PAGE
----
Homelessness protesters wind up in trouble with law

by Bridget Alex | 11/22/04 6:00am

For most protests to gain any sort of notoriety, protesters must break a few laws. At Thursday's protest against homelessness, students did just that.

Not only did 10 students break state law by sleeping outside, these protestors also unintentionally violated the College's egress laws by setting up a band that obstructed a stairway.

The protesters' stated goal, though, wasn't civil disobedience. In an effort to "sleep out to speak out" against homelessness, they spent Thursday night camped outside Robinson Hall, listening to entertainment provided by campus groups and reflecting on homelessness.

It may be true that most homeless don't have North Face jackets, down sleeping bags, six hours of entertainment and continuous free food, but the students said simulating homelessness wasn't their aim.

Rather, they said sleeping outside was more of a publicity stunt to raise awareness of this social ill, which is not readily visible in Hanover.

One of the protesters, Becca Heller '05, said that giving homelessness a visual queue was an "important statement in the middle of the Dartmouth Country Club."

The students also collected cash and food donations for Haiti and Florida Disaster.

With events like this, co-organizer Vanessa Vega '05 said she wants students to "let go of their sense of entitlement and give back."

While only 10 students spent the night, over 200 appeared at some point in the night, according to organizers.

Heller said she found the turnout encouraging.

"You don't see events like this at Dartmouth very often, and by, 'very often,' I mean ever," she said.

Students had attempted a similar event in the past with limited success, but Vega persuaded people to come by offering entertainment and cashing in favors friends owed her.

Vega and co-organizer Lindsey Horton '05 have both experienced homelessness firsthand. When she briefly ran away from home at age 12, Vega spent a night on the streets and in a shelter.

As a high school senior, Horton participated in a program where she feigned homelessness for 24 hours. This involved dressing the part and spending the day and night with homeless in Atlanta. Horton faced prejudices that prevented her from using public bathrooms and sleeping anywhere but a church parking lot for a few hours.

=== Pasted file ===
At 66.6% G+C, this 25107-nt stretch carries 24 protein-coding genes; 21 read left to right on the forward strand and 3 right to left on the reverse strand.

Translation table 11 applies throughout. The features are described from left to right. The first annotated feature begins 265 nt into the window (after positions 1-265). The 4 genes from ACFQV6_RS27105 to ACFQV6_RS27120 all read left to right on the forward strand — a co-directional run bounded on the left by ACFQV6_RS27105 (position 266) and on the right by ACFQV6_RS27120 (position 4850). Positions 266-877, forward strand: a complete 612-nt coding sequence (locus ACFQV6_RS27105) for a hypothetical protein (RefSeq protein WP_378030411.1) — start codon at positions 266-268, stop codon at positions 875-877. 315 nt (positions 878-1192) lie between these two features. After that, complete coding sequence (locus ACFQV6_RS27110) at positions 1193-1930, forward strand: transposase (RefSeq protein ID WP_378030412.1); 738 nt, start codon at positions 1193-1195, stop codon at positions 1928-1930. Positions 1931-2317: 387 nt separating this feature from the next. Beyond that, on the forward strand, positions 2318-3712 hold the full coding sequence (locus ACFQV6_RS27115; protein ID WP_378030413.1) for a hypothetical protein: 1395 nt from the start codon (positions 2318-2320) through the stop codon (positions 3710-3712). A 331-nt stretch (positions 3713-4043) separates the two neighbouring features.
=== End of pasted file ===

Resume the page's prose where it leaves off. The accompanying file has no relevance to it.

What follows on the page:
Horton said it was "one of the most powerful experiences ... most cold, sore, painful and tiring."

According to Horton, the project made her understand how difficult it is for homeless people to get jobs, when they have been deprived of sleep, food and warmth. "No, it's not their fault," she said.

In urban environments like Atlanta, homelessness is "so much more in your face," Vega said.

Here, it more often takes the form of couch surfing, where young people migrate between friends' couches, without any home of their own.

Low-income housing in the area is very scarce, and "there are a lot of people who live from check to check," Vega said. One unforeseen event is all it takes for these people to end up without a home.

Most blue-collar workers in the area have to live at least an hour away to afford housing.

"It is really unfair that the people making your lunches have to travel so much farther than your professors," Vega said.

The sleep-out was part of a week-long anti-homelessness effort that raised around $1,000 to be split between disaster relief and Haven, the only homeless shelter in the Upper Valley.

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